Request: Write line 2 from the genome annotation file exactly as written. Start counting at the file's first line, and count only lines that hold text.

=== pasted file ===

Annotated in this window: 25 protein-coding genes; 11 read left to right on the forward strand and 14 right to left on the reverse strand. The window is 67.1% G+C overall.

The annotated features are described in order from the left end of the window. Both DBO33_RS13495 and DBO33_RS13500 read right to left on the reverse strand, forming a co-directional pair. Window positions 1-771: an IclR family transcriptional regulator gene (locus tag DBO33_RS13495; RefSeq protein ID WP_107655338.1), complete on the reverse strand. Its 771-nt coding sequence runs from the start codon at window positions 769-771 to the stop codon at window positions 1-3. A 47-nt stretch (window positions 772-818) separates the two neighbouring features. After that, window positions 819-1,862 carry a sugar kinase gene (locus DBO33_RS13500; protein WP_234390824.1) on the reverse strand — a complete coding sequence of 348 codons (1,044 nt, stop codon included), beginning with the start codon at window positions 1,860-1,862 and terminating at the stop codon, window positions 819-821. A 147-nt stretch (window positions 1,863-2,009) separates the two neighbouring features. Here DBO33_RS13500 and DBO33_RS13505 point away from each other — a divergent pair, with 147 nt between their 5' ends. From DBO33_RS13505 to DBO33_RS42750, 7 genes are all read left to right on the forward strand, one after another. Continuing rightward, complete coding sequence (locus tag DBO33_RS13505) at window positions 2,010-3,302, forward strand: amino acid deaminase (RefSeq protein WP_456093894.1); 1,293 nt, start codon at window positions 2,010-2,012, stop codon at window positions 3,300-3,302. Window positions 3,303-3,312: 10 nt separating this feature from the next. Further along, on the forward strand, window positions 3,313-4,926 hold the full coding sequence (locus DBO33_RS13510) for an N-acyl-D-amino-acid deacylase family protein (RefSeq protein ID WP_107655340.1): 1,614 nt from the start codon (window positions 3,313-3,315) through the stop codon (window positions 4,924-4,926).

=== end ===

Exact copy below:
The annotated features are described in order from the left end of the window. Both DBO33_RS13495 and DBO33_RS13500 read right to left on the reverse strand, forming a co-directional pair. Window positions 1-771: an IclR family transcriptional regulator gene (locus tag DBO33_RS13495; RefSeq protein ID WP_107655338.1), complete on the reverse strand. Its 771-nt coding sequence runs from the start codon at window positions 769-771 to the stop codon at window positions 1-3. A 47-nt stretch (window positions 772-818) separates the two neighbouring features. After that, window positions 819-1,862 carry a sugar kinase gene (locus DBO33_RS13500; protein WP_234390824.1) on the reverse strand — a complete coding sequence of 348 codons (1,044 nt, stop codon included), beginning with the start codon at window positions 1,860-1,862 and terminating at the stop codon, window positions 819-821. A 147-nt stretch (window positions 1,863-2,009) separates the two neighbouring features. Here DBO33_RS13500 and DBO33_RS13505 point away from each other — a divergent pair, with 147 nt between their 5' ends. From DBO33_RS13505 to DBO33_RS42750, 7 genes are all read left to right on the forward strand, one after another. Continuing rightward, complete coding sequence (locus tag DBO33_RS13505) at window positions 2,010-3,302, forward strand: amino acid deaminase (RefSeq protein WP_456093894.1); 1,293 nt, start codon at window positions 2,010-2,012, stop codon at window positions 3,300-3,302. Window positions 3,303-3,312: 10 nt separating this feature from the next. Further along, on the forward strand, window positions 3,313-4,926 hold the full coding sequence (locus DBO33_RS13510) for an N-acyl-D-amino-acid deacylase family protein (RefSeq protein ID WP_107655340.1): 1,614 nt from the start codon (window positions 3,313-3,315) through the stop codon (window positions 4,924-4,926).